Built by Scottish architect James S Gibson (1864 – 1951) with Skipwith and Gordon, and sculptures by Henry Fehr, the building is situated opposite the Houses of Parliament and flanked by the Treasury and Westminster Abbey. Gibson demonstrated a modern approach to his design by “keeping it quite distinct in scale and style so as to preserve its own individuality.”
Construction took place from 1906 to 1913, as one of a number of significant buildings constructed in the area at the early 1900’s, including the Government Offices in Great George St (now HM Treasury), the Methodist Central Hall, the Head Quarters of the Royal Institution of Chartered Surveyors, and the Institute of Civil Engineers.
The boldly massed building has a Portland stone exterior (load bearing with an internal steel frame) and a slate roof. Described as neo-Gothic with Flemish – Burgundian references it is influenced by Henry Wilson and Giles Scott in the concentration of carved ornamental stone balanced by a bare wall plane.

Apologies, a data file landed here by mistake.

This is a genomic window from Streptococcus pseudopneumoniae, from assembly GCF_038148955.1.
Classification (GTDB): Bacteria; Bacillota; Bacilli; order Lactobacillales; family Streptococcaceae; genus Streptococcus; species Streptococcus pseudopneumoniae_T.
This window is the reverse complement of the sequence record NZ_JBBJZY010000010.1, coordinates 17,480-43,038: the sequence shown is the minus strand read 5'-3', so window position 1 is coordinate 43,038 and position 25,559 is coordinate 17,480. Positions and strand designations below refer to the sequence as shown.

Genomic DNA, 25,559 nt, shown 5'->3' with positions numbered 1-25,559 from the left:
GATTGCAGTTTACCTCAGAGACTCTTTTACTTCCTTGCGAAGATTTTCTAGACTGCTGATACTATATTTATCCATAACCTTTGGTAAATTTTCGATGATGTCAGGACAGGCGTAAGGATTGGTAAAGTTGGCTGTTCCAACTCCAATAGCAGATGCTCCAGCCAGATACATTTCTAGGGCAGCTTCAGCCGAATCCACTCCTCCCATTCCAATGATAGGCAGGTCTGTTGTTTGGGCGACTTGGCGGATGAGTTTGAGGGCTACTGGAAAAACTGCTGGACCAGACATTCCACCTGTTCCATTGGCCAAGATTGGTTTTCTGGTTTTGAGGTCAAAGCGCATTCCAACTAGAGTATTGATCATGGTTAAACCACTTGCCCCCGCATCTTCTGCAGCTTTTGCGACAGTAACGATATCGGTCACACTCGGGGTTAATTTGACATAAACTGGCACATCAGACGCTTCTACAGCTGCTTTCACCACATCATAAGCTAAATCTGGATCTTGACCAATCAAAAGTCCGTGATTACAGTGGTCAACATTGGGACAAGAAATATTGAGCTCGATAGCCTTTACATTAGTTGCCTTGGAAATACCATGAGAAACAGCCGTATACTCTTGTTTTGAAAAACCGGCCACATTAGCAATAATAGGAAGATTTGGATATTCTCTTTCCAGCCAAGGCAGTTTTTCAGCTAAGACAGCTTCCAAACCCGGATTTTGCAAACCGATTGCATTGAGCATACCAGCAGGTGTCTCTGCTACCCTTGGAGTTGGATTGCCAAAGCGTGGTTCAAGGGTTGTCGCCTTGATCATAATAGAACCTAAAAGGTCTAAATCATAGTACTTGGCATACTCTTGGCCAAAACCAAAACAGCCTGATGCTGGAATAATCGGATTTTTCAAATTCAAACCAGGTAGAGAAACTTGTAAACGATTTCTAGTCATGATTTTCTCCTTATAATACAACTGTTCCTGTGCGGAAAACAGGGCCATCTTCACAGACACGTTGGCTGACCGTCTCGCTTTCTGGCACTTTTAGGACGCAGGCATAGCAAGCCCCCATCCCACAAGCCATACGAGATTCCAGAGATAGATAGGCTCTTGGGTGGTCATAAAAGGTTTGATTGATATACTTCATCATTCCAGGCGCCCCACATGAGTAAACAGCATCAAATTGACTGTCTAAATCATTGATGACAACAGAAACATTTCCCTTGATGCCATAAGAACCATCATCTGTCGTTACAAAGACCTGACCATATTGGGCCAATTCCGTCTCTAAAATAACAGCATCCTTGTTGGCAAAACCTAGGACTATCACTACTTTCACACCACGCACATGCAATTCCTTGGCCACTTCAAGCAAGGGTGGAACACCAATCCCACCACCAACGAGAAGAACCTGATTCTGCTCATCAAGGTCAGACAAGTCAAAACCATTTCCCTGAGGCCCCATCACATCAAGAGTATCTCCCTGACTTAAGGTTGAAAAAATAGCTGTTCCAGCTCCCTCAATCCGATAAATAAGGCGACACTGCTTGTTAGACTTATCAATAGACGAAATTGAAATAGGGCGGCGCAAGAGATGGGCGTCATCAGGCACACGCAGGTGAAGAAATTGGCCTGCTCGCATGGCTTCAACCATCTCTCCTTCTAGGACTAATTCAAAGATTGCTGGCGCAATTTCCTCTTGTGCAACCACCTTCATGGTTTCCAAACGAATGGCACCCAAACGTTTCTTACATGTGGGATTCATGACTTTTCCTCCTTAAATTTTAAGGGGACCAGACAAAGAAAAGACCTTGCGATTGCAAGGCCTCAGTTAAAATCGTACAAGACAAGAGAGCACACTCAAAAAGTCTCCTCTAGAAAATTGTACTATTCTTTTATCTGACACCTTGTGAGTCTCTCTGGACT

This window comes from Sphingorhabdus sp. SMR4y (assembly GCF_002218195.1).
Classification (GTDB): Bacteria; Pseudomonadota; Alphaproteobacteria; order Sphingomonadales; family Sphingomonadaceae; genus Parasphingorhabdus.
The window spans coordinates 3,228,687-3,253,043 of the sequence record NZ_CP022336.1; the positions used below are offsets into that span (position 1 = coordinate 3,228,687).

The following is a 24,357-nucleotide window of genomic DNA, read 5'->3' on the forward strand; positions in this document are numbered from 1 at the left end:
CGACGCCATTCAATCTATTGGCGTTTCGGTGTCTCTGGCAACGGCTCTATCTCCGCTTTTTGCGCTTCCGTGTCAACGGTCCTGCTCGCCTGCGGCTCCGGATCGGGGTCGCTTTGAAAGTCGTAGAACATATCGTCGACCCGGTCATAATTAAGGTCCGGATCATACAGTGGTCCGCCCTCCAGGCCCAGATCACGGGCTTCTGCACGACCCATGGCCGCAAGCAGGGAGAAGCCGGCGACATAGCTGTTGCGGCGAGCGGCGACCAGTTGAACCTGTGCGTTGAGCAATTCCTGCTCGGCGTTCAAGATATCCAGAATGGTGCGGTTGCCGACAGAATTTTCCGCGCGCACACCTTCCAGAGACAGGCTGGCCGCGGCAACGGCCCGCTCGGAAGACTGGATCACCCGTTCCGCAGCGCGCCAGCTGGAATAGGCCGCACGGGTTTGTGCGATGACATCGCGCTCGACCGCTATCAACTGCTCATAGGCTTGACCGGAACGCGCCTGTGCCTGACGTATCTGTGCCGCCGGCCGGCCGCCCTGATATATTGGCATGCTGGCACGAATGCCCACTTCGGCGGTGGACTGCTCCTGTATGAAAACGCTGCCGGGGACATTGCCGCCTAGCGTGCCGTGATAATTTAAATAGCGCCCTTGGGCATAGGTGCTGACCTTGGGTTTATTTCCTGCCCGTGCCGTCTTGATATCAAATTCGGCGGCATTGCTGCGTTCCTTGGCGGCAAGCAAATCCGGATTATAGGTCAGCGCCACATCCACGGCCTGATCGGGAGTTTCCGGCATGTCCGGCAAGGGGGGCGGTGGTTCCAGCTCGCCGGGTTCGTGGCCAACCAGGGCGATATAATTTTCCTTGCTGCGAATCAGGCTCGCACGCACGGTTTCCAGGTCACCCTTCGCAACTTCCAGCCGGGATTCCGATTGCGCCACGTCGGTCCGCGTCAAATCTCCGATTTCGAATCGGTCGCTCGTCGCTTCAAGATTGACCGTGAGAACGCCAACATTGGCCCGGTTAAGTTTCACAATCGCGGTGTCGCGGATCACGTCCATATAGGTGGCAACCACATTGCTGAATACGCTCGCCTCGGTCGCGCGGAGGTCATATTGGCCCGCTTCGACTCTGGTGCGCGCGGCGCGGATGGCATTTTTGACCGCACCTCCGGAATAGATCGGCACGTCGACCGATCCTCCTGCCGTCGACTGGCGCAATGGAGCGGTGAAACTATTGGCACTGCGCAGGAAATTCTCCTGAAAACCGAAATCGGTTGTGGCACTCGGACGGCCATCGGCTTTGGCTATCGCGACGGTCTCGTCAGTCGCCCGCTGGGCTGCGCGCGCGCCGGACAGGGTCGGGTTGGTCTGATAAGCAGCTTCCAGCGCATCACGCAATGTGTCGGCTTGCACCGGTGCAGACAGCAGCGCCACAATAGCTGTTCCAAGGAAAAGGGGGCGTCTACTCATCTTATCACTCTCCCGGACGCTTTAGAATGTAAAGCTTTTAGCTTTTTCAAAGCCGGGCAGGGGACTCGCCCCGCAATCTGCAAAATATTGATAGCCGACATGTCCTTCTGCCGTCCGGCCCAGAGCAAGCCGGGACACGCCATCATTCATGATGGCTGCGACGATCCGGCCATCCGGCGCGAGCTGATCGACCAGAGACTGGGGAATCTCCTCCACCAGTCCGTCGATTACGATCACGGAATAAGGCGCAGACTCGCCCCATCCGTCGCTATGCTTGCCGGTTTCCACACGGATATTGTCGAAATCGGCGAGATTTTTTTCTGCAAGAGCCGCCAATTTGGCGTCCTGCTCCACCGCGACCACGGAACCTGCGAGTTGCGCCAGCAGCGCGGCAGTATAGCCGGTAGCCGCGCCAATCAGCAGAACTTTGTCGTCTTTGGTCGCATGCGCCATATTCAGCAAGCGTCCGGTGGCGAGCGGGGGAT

The building has three storeys, a basement and dormered attic storey with a steep hipped roof which is nine bays wide.
The entrance is a segmental arched deep set portal with great segmental arched window above, framed by canted bay turrets (English Heritage listing description).
A tower, with large arched windows and lofty stone chimney stacks, rises above the building to the same height as the nearby parish church of St Margaret. The exterior is decorated with fine stone carvings and parapets and dormers that mirror Barry and Pugin’s Palace of Westminster.
Being of relatively modern construction, the building is in good condition, and the majority of its historic fabric, decoration and fixed furniture survive.